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Kinetics of binding and diffusivity of leucine-enkephalin in large unilamellar vesicle by pulsed-field-gradient 1 H NMR in situ

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ABSTRACT

The kinetics of binding, the diffusivity, and the binding amount of a neuropeptide, leucine-enkephalin (L-Enk) to lipid bilayer membranes are quantified by pulsed-field-gradient (PFG) 1H NMR in situ. The peptide signal is analyzed by the solution of the Bloch equation with exchange terms in the presence of large unilamellar vesicles (LUVs) as confined, but fluid model cell membranes. Even in the case that the membrane-bound and the free states of L-Enk cannot be distinguished in the one-dimensional NMR spectrum, the PFG technique unveils the bound component of L-Enk after the preferential decay of the free component at the high field gradient. In 100-nm diameter LUVs consisting of egg phosphatidylcholine, the rate constants of the peptide binding and dissociation are 0.040 and 0.40 s−1 at 303 K. This means that the lifetime of the peptide binding is of the order from second to ten-second. The diffusivity of the bound L-Enk is 5×10−12m2/s, almost 60 times as restricted as the movement of free L-Enk at 303K. One-tenth of 5mM L-Enk is bound to 40mM LUV. The binding free energy is calculated to be −2.9 kJ/mol, the magnitude close to the thermal fluctuation, 2.5 kJ/mol. The result demonstrates the potential of PFG 1H NMR to quantify molecular dynamics of the peptide binding to membranes.

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Intensity decay of the L-Enk signal as a function of the FG strength at the diffusion time Δdiff of 0.1 (filled circle), 0.5 (filled triangle), and 1.0 s (filled square). Here the signal intensity is evaluated as the peak integral of the aromatic region in Figure 2. Symbols represent the experimental values. The red lines are obtained by fitting Eq. (3) to the experimental values of peak integrals at the respective Δdiff. The blue and the green lines demonstrate the decay curves evaluated by Eqs. (10) and (11), respectively. The dashed black lines are the fitting result of the Stejskal-Tanner plot at the large g limit (g→∞), from which the diffusion coefficients of bound L-Enk, DB are calculated. The results of Δdiff =0.5 and 1.0 s are shifted to negative value by −1.0 and −2.0, respectively.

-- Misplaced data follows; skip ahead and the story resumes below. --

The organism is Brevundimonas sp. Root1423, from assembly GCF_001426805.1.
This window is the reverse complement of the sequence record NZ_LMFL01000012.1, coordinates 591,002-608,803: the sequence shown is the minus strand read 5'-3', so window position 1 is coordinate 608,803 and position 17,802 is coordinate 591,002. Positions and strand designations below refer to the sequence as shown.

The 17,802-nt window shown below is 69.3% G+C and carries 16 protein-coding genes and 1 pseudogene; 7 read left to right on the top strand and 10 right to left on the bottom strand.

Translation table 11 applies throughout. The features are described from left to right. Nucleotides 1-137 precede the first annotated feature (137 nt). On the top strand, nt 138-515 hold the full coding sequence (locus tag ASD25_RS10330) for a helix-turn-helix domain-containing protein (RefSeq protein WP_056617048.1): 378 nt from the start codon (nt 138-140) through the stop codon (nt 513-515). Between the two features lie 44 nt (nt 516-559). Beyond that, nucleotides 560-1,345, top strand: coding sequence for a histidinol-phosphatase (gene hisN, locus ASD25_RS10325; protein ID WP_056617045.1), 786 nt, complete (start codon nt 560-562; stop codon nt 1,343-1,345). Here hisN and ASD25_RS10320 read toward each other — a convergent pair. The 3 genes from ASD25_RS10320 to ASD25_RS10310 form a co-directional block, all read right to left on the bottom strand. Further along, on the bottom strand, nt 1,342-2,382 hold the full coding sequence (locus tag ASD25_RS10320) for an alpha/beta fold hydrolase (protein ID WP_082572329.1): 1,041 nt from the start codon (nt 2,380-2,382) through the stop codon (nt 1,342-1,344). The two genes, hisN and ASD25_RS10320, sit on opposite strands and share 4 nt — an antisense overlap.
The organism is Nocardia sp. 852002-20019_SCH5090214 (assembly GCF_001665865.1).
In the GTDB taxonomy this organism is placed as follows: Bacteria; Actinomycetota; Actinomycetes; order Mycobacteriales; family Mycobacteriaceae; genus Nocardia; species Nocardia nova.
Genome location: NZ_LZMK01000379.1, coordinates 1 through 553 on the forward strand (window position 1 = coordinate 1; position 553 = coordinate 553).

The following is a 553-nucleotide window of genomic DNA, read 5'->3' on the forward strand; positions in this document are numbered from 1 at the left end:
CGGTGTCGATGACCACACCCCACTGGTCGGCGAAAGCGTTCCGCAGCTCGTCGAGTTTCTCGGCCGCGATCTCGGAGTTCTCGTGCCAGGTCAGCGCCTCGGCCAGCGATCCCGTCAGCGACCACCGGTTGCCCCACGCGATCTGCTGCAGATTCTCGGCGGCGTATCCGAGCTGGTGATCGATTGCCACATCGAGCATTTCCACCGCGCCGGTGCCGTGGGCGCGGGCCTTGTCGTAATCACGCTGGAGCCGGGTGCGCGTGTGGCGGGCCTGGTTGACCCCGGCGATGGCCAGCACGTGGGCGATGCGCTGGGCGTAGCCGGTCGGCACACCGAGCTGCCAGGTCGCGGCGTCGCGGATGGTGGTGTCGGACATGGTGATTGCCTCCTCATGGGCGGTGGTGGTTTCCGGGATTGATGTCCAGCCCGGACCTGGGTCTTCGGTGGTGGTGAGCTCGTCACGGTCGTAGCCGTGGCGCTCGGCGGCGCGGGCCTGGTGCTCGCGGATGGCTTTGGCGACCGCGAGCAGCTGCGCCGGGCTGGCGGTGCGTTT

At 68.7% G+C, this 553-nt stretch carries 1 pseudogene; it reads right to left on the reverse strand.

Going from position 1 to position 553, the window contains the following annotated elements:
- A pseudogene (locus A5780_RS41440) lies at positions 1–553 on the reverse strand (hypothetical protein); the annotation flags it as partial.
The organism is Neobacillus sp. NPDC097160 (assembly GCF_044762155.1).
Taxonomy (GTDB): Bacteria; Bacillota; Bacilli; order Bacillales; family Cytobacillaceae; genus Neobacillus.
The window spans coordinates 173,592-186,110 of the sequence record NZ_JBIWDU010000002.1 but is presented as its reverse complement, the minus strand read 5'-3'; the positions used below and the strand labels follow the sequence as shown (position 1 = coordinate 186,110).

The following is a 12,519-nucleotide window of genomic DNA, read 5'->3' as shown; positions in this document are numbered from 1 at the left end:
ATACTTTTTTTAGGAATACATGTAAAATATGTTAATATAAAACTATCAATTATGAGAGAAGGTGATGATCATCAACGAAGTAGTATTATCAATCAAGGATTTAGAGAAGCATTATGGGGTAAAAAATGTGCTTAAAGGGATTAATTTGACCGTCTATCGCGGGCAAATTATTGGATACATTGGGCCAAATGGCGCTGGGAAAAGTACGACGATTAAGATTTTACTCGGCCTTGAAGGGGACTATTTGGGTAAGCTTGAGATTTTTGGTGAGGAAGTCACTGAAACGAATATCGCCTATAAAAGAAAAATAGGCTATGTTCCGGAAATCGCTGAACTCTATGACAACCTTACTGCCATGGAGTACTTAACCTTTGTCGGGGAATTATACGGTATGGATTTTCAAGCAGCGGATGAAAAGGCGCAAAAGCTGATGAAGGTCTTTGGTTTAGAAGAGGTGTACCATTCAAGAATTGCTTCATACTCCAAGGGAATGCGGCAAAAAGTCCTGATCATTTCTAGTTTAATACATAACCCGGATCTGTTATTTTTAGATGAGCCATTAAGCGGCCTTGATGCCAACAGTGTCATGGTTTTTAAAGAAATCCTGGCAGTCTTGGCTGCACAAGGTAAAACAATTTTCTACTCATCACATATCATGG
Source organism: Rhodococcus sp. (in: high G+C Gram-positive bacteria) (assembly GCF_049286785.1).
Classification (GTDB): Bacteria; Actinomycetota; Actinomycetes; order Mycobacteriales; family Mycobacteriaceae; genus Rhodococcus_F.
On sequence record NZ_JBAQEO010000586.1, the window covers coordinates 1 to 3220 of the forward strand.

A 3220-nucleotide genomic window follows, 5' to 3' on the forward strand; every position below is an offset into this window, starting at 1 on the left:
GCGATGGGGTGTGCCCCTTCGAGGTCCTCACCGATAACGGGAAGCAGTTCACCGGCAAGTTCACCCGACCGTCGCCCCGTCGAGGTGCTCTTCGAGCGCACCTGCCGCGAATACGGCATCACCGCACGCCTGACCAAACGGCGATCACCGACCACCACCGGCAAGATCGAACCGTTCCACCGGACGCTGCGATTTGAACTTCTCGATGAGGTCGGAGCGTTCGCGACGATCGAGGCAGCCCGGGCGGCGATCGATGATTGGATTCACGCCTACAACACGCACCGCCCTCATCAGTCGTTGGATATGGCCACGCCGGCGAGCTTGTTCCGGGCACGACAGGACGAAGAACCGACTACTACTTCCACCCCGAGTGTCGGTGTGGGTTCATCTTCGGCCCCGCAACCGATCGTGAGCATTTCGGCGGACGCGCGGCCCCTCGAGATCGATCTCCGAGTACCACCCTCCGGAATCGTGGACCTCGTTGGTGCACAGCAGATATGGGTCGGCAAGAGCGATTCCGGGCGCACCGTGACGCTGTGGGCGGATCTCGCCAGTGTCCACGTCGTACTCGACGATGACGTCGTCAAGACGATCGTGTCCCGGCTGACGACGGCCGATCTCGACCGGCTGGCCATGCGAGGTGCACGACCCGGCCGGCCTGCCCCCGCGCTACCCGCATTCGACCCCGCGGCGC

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f3-7_105: Intensity decay of the L-Enk signal as a function of the FG strength at the diffusion time Δdiff of 0.1 (filled circle), 0.5 (filled triangle), and 1.0 s (filled square). Here the signal intensity is evaluated as the peak integral of the aromatic region in Figure 2. Symbols represent the experimental values. The red lines are obtained by fitting Eq. (3) to the experimental values of peak integrals at the respective Δdiff. The blue and the green lines demonstrate the decay curves evaluated by Eqs. (10) and (11), respectively. The dashed black lines are the fitting result of the Stejskal-Tanner plot at the large g limit (g→∞), from which the diffusion coefficients of bound L-Enk, DB are calculated. The results of Δdiff =0.5 and 1.0 s are shifted to negative value by −1.0 and −2.0, respectively.

Mentions: The result is summarized in Figure 3 at various diffusion times, Δdiff. The circles, triangles, and squares designate the experimental values at Δdiff of 0.1, 0.5, and 1.0 s, respectively. The red lines are obtained by fitting Eq. (3) to the experimental values. Each line well reproduces the observed decay of the signal intensities. The dashed black lines are the fitting results of Eq. (13) to the signal intensity at the large g limit (g→∞). Thus we can evaluate the diffusivity and the rate of the binding and dissociation of L-Enk from Eqs. (3) and (13). It is found that the signal intensity decay is a biexponential function with respect to the FG strength, in contrast to the single exponential decay of L-Enk in water (not shown). The intensities rapidly attenuate at τm2 < 2×1010m−2 s, while slowly at τm2 > 2×1010m−2 s. The non-linear behavior of the signal attenuation is due to the exchange of the peptide molecule between free and bound states that is similar to the 5FU binding to the membrane3.